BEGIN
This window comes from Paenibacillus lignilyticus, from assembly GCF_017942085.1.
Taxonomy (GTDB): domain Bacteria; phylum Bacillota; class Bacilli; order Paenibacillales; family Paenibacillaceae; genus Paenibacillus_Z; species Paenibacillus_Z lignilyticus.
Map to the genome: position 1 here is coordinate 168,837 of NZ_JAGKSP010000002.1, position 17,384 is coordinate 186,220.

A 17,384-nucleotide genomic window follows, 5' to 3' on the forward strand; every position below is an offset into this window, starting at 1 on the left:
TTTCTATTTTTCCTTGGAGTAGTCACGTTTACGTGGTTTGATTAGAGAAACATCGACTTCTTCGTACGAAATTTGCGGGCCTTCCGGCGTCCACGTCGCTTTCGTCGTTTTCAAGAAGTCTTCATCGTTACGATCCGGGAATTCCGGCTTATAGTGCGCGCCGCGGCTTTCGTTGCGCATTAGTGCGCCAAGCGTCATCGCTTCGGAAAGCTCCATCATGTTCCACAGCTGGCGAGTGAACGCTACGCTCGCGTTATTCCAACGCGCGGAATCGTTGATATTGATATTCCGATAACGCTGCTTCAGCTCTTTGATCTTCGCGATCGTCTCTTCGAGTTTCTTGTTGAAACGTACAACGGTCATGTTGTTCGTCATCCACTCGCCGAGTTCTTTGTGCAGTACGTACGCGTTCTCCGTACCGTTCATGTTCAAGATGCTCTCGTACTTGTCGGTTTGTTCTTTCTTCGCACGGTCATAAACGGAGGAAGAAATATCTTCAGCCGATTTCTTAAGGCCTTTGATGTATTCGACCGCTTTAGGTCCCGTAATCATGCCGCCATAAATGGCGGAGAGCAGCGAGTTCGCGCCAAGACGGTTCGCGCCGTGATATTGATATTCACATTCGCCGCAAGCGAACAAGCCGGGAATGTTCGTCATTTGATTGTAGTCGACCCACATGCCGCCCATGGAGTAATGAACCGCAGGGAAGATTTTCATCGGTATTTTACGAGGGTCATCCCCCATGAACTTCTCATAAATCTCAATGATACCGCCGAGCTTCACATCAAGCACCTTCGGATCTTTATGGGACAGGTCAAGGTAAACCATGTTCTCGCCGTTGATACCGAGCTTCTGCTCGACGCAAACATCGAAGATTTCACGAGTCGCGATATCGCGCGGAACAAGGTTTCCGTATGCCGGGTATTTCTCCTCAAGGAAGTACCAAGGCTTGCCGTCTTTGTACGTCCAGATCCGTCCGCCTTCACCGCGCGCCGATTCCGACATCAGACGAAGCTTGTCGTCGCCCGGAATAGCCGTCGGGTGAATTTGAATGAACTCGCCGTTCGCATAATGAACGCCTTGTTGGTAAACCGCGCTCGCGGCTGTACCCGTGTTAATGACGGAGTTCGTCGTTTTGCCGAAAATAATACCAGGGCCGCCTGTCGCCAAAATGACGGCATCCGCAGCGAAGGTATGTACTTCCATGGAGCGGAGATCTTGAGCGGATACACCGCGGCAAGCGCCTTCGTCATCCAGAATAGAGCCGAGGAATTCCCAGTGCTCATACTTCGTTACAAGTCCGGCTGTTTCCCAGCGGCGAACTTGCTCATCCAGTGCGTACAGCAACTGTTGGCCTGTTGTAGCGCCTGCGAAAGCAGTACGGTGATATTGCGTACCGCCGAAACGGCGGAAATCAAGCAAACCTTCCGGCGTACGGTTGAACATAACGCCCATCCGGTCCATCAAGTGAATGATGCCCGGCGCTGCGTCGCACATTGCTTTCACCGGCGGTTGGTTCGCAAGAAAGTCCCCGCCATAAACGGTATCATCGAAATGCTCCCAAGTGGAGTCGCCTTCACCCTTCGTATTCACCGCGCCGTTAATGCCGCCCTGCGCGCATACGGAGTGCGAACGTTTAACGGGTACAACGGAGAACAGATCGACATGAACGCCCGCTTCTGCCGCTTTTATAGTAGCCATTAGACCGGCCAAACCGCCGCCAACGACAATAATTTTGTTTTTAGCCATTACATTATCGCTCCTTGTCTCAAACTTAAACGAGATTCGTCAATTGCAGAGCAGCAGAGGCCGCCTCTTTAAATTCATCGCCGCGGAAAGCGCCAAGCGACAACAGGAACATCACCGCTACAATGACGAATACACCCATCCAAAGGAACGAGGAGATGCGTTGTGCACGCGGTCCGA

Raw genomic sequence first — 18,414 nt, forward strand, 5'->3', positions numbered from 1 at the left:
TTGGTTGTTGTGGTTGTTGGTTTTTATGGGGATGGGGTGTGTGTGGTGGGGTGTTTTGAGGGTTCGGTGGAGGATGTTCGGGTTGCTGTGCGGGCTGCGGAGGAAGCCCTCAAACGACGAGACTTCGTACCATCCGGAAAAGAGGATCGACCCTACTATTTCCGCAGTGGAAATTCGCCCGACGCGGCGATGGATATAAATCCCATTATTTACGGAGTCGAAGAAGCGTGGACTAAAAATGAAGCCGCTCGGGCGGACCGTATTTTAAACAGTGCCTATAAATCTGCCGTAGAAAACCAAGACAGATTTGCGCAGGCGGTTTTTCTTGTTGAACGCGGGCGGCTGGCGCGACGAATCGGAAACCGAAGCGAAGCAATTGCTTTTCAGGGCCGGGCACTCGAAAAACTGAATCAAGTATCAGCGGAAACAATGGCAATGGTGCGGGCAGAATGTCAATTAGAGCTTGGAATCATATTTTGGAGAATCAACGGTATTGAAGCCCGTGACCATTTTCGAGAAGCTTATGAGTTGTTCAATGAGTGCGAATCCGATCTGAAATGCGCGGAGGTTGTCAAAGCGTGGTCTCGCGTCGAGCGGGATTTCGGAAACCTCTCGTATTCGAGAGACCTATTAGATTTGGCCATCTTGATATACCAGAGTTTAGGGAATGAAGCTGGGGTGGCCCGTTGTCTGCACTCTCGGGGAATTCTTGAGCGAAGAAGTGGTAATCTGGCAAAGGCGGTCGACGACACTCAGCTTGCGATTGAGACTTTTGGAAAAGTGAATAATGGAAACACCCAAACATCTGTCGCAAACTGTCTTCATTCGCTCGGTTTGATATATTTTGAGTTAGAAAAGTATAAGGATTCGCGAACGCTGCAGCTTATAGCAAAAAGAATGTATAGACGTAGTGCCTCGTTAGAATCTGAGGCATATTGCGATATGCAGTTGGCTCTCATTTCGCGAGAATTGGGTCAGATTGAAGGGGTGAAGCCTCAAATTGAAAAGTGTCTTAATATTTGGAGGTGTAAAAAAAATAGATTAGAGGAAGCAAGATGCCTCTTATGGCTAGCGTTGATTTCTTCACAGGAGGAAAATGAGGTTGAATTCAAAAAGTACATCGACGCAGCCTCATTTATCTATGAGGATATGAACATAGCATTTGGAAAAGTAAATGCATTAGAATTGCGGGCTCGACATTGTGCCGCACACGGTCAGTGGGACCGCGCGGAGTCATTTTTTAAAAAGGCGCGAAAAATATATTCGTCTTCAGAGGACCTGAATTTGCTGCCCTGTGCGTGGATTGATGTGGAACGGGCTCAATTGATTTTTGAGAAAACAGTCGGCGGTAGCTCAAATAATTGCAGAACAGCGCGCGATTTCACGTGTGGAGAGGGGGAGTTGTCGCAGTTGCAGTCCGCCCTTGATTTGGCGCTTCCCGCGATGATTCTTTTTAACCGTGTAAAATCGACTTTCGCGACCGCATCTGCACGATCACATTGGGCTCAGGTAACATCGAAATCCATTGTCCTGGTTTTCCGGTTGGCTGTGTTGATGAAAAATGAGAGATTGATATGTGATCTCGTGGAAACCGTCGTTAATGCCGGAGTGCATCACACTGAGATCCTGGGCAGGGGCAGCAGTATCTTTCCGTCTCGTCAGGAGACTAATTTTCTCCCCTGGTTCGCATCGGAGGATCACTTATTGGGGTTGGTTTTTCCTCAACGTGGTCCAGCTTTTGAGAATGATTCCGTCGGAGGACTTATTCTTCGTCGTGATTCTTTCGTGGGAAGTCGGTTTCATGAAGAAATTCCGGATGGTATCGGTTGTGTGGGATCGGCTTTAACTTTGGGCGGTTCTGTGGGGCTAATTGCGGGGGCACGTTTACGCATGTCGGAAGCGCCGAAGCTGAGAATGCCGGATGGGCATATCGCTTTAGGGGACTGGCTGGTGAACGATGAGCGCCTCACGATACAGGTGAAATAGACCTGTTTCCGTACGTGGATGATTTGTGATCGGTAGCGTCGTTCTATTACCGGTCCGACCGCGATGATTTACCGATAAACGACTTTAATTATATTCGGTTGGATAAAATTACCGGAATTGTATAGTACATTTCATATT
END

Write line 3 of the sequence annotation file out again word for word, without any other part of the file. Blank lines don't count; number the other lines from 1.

Map to the genome: position 1 here is coordinate 168,837 of NZ_JAGKSP010000002.1, position 17,384 is coordinate 186,220.